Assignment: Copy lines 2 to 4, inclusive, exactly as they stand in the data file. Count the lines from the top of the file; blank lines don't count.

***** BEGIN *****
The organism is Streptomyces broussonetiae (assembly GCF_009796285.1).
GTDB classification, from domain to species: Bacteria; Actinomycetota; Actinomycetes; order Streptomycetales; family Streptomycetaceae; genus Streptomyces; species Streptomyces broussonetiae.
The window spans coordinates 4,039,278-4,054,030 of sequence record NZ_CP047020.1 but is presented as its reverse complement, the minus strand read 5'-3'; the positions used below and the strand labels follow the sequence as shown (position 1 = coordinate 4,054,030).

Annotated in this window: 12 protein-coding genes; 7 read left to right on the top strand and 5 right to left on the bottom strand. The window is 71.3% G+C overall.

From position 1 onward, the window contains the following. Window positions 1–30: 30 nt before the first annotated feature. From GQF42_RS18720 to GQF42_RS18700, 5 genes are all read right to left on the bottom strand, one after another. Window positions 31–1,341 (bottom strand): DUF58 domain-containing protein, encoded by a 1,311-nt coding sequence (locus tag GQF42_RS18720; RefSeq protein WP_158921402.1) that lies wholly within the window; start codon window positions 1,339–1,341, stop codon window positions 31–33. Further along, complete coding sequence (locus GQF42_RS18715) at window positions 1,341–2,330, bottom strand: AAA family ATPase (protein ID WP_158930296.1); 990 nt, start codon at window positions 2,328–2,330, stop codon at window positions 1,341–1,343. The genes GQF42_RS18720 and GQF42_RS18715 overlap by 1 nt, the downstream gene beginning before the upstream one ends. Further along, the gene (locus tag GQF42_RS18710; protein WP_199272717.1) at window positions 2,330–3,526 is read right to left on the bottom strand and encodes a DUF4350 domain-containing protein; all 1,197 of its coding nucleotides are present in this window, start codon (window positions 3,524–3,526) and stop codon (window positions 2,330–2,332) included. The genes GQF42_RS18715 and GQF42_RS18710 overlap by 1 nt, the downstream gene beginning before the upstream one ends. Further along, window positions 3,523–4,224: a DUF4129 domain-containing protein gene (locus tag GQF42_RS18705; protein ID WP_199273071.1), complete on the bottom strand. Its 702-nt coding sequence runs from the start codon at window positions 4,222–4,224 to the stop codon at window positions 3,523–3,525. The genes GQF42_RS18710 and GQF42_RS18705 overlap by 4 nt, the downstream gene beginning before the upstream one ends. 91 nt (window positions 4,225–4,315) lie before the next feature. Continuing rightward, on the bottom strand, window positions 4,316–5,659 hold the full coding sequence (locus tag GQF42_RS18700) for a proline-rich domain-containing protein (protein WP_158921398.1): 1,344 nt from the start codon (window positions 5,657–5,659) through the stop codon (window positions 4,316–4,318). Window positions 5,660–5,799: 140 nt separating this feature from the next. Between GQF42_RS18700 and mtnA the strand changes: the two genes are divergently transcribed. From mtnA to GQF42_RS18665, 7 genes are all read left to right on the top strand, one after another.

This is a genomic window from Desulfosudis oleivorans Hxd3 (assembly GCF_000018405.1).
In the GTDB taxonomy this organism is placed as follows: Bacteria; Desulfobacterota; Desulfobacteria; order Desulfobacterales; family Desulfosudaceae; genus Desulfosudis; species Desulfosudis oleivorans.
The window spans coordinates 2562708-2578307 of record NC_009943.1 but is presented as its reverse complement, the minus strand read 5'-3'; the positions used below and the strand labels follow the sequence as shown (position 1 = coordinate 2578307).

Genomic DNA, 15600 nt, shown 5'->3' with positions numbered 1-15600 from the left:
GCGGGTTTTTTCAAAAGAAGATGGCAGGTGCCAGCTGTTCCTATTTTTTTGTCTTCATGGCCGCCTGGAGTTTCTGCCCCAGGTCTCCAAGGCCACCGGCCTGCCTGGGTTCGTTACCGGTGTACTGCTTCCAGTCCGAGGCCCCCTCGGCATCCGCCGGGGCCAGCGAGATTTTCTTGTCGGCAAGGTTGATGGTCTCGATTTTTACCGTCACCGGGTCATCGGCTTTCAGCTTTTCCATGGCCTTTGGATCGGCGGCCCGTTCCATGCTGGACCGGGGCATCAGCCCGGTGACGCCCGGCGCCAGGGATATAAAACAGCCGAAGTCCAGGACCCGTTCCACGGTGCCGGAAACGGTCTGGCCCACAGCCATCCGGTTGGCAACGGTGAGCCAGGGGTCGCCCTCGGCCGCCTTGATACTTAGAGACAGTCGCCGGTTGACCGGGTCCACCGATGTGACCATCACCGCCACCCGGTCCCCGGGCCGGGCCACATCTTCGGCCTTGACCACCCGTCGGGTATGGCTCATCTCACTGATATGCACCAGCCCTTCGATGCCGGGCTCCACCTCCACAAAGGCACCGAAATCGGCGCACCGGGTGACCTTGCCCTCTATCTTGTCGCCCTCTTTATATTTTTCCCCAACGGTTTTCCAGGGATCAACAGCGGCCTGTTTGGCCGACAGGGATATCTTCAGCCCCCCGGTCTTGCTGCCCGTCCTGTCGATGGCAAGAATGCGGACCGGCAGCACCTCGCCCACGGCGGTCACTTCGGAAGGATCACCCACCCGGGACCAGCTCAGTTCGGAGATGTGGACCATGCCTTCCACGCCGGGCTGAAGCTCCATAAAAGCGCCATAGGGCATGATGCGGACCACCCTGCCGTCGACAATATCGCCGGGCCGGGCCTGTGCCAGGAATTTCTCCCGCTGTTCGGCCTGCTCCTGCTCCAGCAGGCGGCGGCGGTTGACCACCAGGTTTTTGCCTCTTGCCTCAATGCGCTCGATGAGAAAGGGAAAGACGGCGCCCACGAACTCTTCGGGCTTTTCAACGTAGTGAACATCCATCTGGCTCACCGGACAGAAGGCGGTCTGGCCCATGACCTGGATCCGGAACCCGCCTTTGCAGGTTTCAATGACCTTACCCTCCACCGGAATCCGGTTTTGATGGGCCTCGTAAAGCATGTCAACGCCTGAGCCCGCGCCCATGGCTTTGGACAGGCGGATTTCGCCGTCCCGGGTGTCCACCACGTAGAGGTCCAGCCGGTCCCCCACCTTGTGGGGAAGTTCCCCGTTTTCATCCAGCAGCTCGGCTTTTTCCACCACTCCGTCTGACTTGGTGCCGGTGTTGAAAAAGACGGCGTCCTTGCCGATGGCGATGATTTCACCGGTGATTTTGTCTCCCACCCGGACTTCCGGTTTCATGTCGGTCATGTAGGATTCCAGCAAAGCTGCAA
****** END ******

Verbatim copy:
GTDB classification, from domain to species: Bacteria; Actinomycetota; Actinomycetes; order Streptomycetales; family Streptomycetaceae; genus Streptomyces; species Streptomyces broussonetiae.
The window spans coordinates 4,039,278-4,054,030 of sequence record NZ_CP047020.1 but is presented as its reverse complement, the minus strand read 5'-3'; the positions used below and the strand labels follow the sequence as shown (position 1 = coordinate 4,054,030).

Annotated in this window: 12 protein-coding genes; 7 read left to right on the top strand and 5 right to left on the bottom strand. The window is 71.3% G+C overall.